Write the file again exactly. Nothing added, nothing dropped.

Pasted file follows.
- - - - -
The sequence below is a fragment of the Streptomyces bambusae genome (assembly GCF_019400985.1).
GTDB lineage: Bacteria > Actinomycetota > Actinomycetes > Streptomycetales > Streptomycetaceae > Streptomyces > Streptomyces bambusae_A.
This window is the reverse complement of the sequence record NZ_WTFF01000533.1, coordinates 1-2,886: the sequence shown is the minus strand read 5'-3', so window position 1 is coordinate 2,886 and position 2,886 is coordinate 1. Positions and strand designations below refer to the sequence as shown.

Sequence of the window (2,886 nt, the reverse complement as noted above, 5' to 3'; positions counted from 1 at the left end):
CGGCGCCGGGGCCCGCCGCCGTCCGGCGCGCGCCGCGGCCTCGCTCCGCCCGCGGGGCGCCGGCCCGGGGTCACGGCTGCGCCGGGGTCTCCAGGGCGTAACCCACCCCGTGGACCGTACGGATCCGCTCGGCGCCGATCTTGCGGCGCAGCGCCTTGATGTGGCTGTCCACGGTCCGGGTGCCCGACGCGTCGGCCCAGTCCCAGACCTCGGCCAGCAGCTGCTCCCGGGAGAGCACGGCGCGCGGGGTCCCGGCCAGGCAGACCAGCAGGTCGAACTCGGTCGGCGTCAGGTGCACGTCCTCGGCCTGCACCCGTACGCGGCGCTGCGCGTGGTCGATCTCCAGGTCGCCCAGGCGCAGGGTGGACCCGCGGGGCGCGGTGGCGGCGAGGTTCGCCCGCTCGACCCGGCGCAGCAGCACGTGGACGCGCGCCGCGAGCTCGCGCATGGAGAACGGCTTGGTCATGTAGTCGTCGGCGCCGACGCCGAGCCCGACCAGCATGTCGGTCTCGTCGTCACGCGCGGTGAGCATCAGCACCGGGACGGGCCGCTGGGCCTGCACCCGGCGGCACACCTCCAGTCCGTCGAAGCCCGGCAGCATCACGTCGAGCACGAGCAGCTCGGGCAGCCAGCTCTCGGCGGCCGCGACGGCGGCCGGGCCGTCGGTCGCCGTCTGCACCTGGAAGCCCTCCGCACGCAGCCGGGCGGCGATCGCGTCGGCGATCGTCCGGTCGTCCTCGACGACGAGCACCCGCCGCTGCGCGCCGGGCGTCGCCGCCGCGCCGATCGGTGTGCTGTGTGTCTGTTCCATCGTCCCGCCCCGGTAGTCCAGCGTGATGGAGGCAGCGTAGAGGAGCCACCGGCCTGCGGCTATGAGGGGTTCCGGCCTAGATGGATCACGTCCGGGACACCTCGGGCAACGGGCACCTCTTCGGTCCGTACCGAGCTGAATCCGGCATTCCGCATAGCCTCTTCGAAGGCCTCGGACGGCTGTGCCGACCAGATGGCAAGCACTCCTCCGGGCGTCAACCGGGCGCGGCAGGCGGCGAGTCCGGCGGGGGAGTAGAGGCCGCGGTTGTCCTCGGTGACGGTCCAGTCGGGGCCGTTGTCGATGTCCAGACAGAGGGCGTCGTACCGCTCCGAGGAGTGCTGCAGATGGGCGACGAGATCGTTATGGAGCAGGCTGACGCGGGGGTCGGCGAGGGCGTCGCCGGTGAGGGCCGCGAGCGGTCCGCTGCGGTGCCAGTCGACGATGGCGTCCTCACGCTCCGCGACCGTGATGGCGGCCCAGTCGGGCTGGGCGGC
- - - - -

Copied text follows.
The sequence below is a fragment of the Streptomyces bambusae genome (assembly GCF_019400985.1).
GTDB lineage: Bacteria > Actinomycetota > Actinomycetes > Streptomycetales > Streptomycetaceae > Streptomyces > Streptomyces bambusae_A.
This window is the reverse complement of the sequence record NZ_WTFF01000533.1, coordinates 1-2,886: the sequence shown is the minus strand read 5'-3', so window position 1 is coordinate 2,886 and position 2,886 is coordinate 1. Positions and strand designations below refer to the sequence as shown.

Sequence of the window (2,886 nt, the reverse complement as noted above, 5' to 3'; positions counted from 1 at the left end):
CGGCGCCGGGGCCCGCCGCCGTCCGGCGCGCGCCGCGGCCTCGCTCCGCCCGCGGGGCGCCGGCCCGGGGTCACGGCTGCGCCGGGGTCTCCAGGGCGTAACCCACCCCGTGGACCGTACGGATCCGCTCGGCGCCGATCTTGCGGCGCAGCGCCTTGATGTGGCTGTCCACGGTCCGGGTGCCCGACGCGTCGGCCCAGTCCCAGACCTCGGCCAGCAGCTGCTCCCGGGAGAGCACGGCGCGCGGGGTCCCGGCCAGGCAGACCAGCAGGTCGAACTCGGTCGGCGTCAGGTGCACGTCCTCGGCCTGCACCCGTACGCGGCGCTGCGCGTGGTCGATCTCCAGGTCGCCCAGGCGCAGGGTGGACCCGCGGGGCGCGGTGGCGGCGAGGTTCGCCCGCTCGACCCGGCGCAGCAGCACGTGGACGCGCGCCGCGAGCTCGCGCATGGAGAACGGCTTGGTCATGTAGTCGTCGGCGCCGACGCCGAGCCCGACCAGCATGTCGGTCTCGTCGTCACGCGCGGTGAGCATCAGCACCGGGACGGGCCGCTGGGCCTGCACCCGGCGGCACACCTCCAGTCCGTCGAAGCCCGGCAGCATCACGTCGAGCACGAGCAGCTCGGGCAGCCAGCTCTCGGCGGCCGCGACGGCGGCCGGGCCGTCGGTCGCCGTCTGCACCTGGAAGCCCTCCGCACGCAGCCGGGCGGCGATCGCGTCGGCGATCGTCCGGTCGTCCTCGACGACGAGCACCCGCCGCTGCGCGCCGGGCGTCGCCGCCGCGCCGATCGGTGTGCTGTGTGTCTGTTCCATCGTCCCGCCCCGGTAGTCCAGCGTGATGGAGGCAGCGTAGAGGAGCCACCGGCCTGCGGCTATGAGGGGTTCCGGCCTAGATGGATCACGTCCGGGACACCTCGGGCAACGGGCACCTCTTCGGTCCGTACCGAGCTGAATCCGGCATTCCGCATAGCCTCTTCGAAGGCCTCGGACGGCTGTGCCGACCAGATGGCAAGCACTCCTCCGGGCGTCAACCGGGCGCGGCAGGCGGCGAGTCCGGCGGGGGAGTAGAGGCCGCGGTTGTCCTCGGTGACGGTCCAGTCGGGGCCGTTGTCGATGTCCAGACAGAGGGCGTCGTACCGCTCCGAGGAGTGCTGCAGATGGGCGACGAGATCGTTATGGAGCAGGCTGACGCGGGGGTCGGCGAGGGCGTCGCCGGTGAGGGCCGCGAGCGGTCCGCTGCGGTGCCAGTCGACGATGGCGTCCTCACGCTCCGCGACCGTGATGGCGGCCCAGTCGGGCTGGGCGGC